Feb. 27, Waterloo, ON – Mike Kirkup, Director at VeloCity interviews Stephen Lake, CEO & Founder of Thalmic Labs
Where did the idea for Thalmic Labs come from in the first place?
It came from myself and the two other co-founders, we spent some time working on wearable computing during our undergrad at the University of Waterloo and realized this was a super-exciting area and its going to be a lot of growth in the next couple of years. The typical, sitting in a pub nearby, talking about some technologies we’ve worked on in different areas and we realized that we could combine a few different things that we’ve worked on and one of them being this electrical muscle work that’s been done and actually recognizing all of the movements that you’re making with your hand based on the muscle activity in your arm, so we spent some time testing and making prototypes realized that we could actually do it and it’s been uphill from there.
When did you guys feel like it was tangible, that it was legit?
I’d say right in the first month that we started working on it, we built a really, really crude prototype and it was literally wires hanging off of our arms, with things taped on and us going to a circuit board built off it and all that, but it let us recognize really basic movements of forwards and backwards and by two months in we could run a power point presentation by doing that (Stephen swipes his hand) still with all the wires and that and we were like, wow this is really cool it actually works and we’ve gone from there.
So last year you won VeloCity Venture Fund and you won a $25,000 grant what did that enable you guys to be able to do next?
That was big for us, we spent the first six months or so, eight months as a company funded out of pocket with a credit card debt and just the three of us borrowing money from our parents and stuff like that, so having some internal funding for us early on was a big help. It let us purchase some equipment that we needed and built some prototypes and really speeded up that process.
What led to your decision to call the product the MYO?
MYO comes from the Greek word “mys,” which means muscle, and “Myo-” a prefix used in biology to denote muscle, so electromyography or EMG’s what they use in kinesiology labs for what they look at for muscle activation patterns on athletes and things like that. So MYO is a play off of that as it’s about muscle activity so we thought it was fitting.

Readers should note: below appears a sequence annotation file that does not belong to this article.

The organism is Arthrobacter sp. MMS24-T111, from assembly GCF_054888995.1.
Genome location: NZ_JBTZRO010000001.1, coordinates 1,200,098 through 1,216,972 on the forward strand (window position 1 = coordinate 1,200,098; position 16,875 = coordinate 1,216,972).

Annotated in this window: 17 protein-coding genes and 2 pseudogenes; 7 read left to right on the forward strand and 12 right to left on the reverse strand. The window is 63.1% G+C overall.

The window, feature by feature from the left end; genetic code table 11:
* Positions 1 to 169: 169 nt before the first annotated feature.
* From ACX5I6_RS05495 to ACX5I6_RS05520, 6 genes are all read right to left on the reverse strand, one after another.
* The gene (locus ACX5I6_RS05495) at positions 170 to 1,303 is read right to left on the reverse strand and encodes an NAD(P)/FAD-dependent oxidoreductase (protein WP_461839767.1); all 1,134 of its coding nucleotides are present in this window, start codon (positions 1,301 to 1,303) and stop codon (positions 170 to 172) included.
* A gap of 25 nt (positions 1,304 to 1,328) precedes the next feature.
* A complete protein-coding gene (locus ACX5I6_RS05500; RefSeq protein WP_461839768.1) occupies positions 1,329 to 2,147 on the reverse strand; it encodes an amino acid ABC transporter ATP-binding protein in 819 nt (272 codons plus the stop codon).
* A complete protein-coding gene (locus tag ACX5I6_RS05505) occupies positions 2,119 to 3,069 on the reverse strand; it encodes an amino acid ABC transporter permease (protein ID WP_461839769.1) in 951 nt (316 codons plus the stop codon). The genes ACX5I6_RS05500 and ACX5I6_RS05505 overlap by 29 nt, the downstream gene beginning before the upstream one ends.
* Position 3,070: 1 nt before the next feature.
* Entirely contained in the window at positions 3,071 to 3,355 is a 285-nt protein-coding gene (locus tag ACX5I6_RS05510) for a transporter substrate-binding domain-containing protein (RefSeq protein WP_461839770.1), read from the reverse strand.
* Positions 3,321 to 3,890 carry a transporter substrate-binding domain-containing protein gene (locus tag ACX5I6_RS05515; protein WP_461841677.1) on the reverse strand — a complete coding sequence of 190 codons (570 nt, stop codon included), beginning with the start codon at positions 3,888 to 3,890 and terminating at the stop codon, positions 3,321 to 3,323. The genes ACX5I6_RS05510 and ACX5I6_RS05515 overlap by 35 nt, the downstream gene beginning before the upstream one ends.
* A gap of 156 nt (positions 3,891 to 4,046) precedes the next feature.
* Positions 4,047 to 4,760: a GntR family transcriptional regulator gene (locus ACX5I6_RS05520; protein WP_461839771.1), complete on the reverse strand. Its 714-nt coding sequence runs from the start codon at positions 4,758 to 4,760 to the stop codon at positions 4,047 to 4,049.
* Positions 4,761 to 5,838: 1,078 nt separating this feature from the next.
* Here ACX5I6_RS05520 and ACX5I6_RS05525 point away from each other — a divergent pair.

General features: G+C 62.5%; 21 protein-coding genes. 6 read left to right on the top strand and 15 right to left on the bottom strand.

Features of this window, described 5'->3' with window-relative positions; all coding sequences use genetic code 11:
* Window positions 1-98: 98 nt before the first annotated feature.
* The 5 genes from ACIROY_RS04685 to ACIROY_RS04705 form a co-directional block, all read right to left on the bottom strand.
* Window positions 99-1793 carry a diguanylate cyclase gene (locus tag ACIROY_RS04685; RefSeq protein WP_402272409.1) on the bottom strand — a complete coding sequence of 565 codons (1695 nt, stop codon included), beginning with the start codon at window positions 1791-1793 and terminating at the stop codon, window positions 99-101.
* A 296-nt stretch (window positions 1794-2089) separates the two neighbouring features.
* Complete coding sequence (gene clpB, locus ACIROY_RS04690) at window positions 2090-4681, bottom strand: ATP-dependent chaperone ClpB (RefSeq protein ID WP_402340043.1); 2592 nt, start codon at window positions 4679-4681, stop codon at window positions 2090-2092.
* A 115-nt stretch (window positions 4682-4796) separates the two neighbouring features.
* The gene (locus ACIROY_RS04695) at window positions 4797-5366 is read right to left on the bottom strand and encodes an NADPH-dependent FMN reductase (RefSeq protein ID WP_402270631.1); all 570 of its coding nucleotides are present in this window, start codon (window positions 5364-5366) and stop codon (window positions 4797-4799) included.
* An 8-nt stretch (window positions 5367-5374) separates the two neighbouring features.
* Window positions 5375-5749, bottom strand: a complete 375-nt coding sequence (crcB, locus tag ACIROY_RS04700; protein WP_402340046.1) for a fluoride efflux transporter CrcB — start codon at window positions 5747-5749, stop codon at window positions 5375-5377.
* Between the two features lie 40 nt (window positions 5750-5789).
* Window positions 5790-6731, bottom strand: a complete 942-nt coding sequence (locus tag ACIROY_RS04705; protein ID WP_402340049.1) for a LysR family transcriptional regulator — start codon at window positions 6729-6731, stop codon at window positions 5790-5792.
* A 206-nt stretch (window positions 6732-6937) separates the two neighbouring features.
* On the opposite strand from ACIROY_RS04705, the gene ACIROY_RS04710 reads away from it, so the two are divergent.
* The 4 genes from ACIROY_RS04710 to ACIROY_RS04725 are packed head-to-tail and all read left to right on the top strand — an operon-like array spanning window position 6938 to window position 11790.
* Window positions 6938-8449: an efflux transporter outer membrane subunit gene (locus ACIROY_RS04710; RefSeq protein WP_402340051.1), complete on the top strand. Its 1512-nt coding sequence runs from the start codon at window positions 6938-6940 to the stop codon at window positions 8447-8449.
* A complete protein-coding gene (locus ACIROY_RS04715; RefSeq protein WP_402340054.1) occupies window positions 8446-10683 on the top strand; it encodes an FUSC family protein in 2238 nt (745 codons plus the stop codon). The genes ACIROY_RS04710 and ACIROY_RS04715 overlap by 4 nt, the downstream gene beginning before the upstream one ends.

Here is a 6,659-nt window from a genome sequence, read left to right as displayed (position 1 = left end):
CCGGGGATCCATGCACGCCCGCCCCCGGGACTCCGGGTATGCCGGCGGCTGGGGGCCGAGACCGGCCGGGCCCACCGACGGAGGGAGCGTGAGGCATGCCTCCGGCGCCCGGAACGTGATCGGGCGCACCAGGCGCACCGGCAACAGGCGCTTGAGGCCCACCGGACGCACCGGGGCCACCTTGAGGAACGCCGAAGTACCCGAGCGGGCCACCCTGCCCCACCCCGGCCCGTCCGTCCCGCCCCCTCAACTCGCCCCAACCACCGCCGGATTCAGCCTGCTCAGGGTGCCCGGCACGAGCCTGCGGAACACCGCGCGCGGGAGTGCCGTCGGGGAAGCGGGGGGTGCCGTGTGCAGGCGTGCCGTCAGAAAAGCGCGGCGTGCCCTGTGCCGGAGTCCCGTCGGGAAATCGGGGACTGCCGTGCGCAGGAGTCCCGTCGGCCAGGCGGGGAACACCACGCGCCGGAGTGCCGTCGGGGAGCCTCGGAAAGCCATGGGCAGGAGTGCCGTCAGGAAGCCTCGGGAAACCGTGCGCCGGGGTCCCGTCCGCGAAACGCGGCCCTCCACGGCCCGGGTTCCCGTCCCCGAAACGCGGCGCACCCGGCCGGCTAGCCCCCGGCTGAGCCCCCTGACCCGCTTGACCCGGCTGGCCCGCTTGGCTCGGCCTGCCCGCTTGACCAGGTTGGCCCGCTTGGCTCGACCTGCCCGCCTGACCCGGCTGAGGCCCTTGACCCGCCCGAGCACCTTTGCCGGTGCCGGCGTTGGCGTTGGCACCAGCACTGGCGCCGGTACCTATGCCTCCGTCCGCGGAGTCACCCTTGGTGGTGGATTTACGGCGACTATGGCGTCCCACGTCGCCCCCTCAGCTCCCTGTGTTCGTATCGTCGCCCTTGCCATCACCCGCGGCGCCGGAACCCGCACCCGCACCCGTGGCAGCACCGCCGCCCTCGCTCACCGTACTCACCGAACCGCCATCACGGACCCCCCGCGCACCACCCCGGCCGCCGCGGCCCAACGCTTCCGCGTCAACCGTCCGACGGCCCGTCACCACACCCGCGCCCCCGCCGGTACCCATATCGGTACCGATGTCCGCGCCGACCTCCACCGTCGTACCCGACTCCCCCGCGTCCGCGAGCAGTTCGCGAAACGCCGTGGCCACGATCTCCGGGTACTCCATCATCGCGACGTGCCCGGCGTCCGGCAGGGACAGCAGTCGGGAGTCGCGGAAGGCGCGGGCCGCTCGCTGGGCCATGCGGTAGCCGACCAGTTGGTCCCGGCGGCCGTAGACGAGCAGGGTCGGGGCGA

When you went through the process what made you decide to launch now and go the pre-order route instead of the traditional route of spending months and months actually building and then trying to sell?
We wanted to engage developers early on in the process and so we had the prototypes working out nicely and we decided that timing was right and so we decided to unleash it and it’s been awesome and we’ve had literally this morning probably 500 people with different cool and crazy idea’s of how they want to use the MYO to reach out and that’s really going to help us to shape the final product that we ship later this year based on that feedback from the developers and what software to build into and what they do with it also.
So the feedback now that the pre-order page is up has been really positive?
The feedback now that the pre-order page is up people can see what the device can do, they all new idea’s of things we haven’t even thought of, how they might use the product. It’s really cool to talk to people and make sure that we’re building the product with the right software tools and that we’re enabling developers to build the kind of things that they want to do.
Are you guys talking about what you’ve done in sales so far?
I’m sure you guys have seen it on twitter, there’s been lots of posts of on the #getMYO, I’m next in line so we’re doing very well, we’re around 10,000 separate orders for the MYO in the first couple of days. That translates to about $1,500,000 in sales.
You guys are down at YCombinator right now, how’s that affecting your trajectory and the kind of things you’ve learned through that experience?
The YCombinator’s been great, and they help to put a lot of pressure on us to move quickly and it’s given us a network of really experienced, smart people in the Valley that have built massive, massive companies and I think that exposure to people that have built the Google’s and the Apple’s of the world that’s been something that’s really shaped our vision from this as a company to become something much bigger than a product and I think we can really change the world here.
So there’s a lot of pressure when you’re down in the valley to stay, are you guys planning on coming back or are you staying there?
We have an offer on a new building down the road here from the VeloCity Garage in Kitchener, Ontario, so we’ll be here.
So we sit inside the Communitech Hub and Communitech is known as a great organization here in town. How have they helped you guys in this process as well?
VeloCity and Communitech have both been great for us. We have EIR’s (Entrepreneurs in Residence) that are at Communitech that helped us early on and shaped the direction that we were going and had great resources and of course Communitech has a lot of sway as well in the broader environment of starting a business in Ontario, whether it’s helping with government issues, technical or people or resources and stuff like that. So between VeloCity and Communitech it’s been a huge help to us as a company.